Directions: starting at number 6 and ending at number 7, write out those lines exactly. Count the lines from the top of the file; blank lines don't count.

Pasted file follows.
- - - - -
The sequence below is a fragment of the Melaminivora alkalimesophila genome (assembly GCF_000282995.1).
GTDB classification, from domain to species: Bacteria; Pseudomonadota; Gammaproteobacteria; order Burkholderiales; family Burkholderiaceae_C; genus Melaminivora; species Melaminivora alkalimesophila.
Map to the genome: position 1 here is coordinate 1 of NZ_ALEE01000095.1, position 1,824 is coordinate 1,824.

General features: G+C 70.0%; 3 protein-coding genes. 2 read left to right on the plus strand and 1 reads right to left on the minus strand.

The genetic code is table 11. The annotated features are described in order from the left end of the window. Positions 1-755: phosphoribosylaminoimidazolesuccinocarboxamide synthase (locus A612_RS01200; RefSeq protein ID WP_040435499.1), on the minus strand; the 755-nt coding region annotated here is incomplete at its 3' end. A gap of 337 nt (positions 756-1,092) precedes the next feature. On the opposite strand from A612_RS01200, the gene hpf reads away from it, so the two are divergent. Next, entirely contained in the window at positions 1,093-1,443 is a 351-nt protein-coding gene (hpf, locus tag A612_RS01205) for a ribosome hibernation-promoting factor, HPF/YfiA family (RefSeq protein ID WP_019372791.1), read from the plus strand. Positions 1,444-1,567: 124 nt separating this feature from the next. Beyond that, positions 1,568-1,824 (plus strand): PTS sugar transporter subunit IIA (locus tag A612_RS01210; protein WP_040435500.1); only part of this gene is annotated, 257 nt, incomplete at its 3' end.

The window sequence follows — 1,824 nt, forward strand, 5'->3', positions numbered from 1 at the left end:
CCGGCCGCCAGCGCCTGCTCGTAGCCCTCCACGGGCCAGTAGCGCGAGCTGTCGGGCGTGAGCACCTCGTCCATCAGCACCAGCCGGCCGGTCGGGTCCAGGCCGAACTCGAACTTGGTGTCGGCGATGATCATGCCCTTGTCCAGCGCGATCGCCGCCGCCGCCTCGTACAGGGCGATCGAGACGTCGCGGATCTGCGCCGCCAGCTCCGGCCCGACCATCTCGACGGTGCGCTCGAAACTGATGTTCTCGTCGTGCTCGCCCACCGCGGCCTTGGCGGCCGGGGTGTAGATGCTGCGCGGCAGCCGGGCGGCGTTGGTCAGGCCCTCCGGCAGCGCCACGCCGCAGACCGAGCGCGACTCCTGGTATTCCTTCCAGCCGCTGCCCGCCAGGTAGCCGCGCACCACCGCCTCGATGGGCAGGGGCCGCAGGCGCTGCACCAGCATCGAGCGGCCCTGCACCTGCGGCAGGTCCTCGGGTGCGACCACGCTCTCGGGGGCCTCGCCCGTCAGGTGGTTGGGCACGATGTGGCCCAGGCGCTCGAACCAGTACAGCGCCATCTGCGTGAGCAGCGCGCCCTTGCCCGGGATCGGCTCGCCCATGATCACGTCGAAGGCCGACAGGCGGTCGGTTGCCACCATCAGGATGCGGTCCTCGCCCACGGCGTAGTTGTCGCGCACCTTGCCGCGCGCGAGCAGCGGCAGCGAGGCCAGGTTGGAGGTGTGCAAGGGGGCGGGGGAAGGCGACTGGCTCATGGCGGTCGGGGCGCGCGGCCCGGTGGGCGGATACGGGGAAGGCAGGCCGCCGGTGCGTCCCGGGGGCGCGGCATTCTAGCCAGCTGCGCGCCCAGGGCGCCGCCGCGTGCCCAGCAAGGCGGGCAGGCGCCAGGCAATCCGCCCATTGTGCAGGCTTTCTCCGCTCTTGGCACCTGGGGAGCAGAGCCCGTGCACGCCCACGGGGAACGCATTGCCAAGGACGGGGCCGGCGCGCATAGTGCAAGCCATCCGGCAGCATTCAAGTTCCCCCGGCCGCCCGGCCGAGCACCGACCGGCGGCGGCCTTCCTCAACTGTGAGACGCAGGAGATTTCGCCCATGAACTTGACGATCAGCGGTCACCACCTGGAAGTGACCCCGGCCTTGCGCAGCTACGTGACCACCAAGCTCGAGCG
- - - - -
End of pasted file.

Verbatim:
The window sequence follows — 1,824 nt, forward strand, 5'->3', positions numbered from 1 at the left end:
CCGGCCGCCAGCGCCTGCTCGTAGCCCTCCACGGGCCAGTAGCGCGAGCTGTCGGGCGTGAGCACCTCGTCCATCAGCACCAGCCGGCCGGTCGGGTCCAGGCCGAACTCGAACTTGGTGTCGGCGATGATCATGCCCTTGTCCAGCGCGATCGCCGCCGCCGCCTCGTACAGGGCGATCGAGACGTCGCGGATCTGCGCCGCCAGCTCCGGCCCGACCATCTCGACGGTGCGCTCGAAACTGATGTTCTCGTCGTGCTCGCCCACCGCGGCCTTGGCGGCCGGGGTGTAGATGCTGCGCGGCAGCCGGGCGGCGTTGGTCAGGCCCTCCGGCAGCGCCACGCCGCAGACCGAGCGCGACTCCTGGTATTCCTTCCAGCCGCTGCCCGCCAGGTAGCCGCGCACCACCGCCTCGATGGGCAGGGGCCGCAGGCGCTGCACCAGCATCGAGCGGCCCTGCACCTGCGGCAGGTCCTCGGGTGCGACCACGCTCTCGGGGGCCTCGCCCGTCAGGTGGTTGGGCACGATGTGGCCCAGGCGCTCGAACCAGTACAGCGCCATCTGCGTGAGCAGCGCGCCCTTGCCCGGGATCGGCTCGCCCATGATCACGTCGAAGGCCGACAGGCGGTCGGTTGCCACCATCAGGATGCGGTCCTCGCCCACGGCGTAGTTGTCGCGCACCTTGCCGCGCGCGAGCAGCGGCAGCGAGGCCAGGTTGGAGGTGTGCAAGGGGGCGGGGGAAGGCGACTGGCTCATGGCGGTCGGGGCGCGCGGCCCGGTGGGCGGATACGGGGAAGGCAGGCCGCCGGTGCGTCCCGGGGGCGCGGCATTCTAGCCAGCTGCGCGCCCAGGGCGCCGCCGCGTGCCCAGCAAGGCGGGCAGGCGCCAGGCAATCCGCCCATTGTGCAGGCTTTCTCCGCTCTTGGCACCTGGGGAGCAGAGCCCGTGCACGCCCACGGGGAACGCATTGCCAAGGACGGGGCCGGCGCGCATAGTGCAAGCCATCCGGCAGCATTCAAGTTCCCCCGGCCGCCCGGCCGAGCACCGACCGGCGGCGGCCTTCCTCAACTGTGAGACGCAGGAGATTTCGCCCATGAACTTGACGATCAGCGGTCACCACCTGGAAGTGACCCCGGCCTTGCGCAGCTACGTGACCACCAAGCTCGAGCG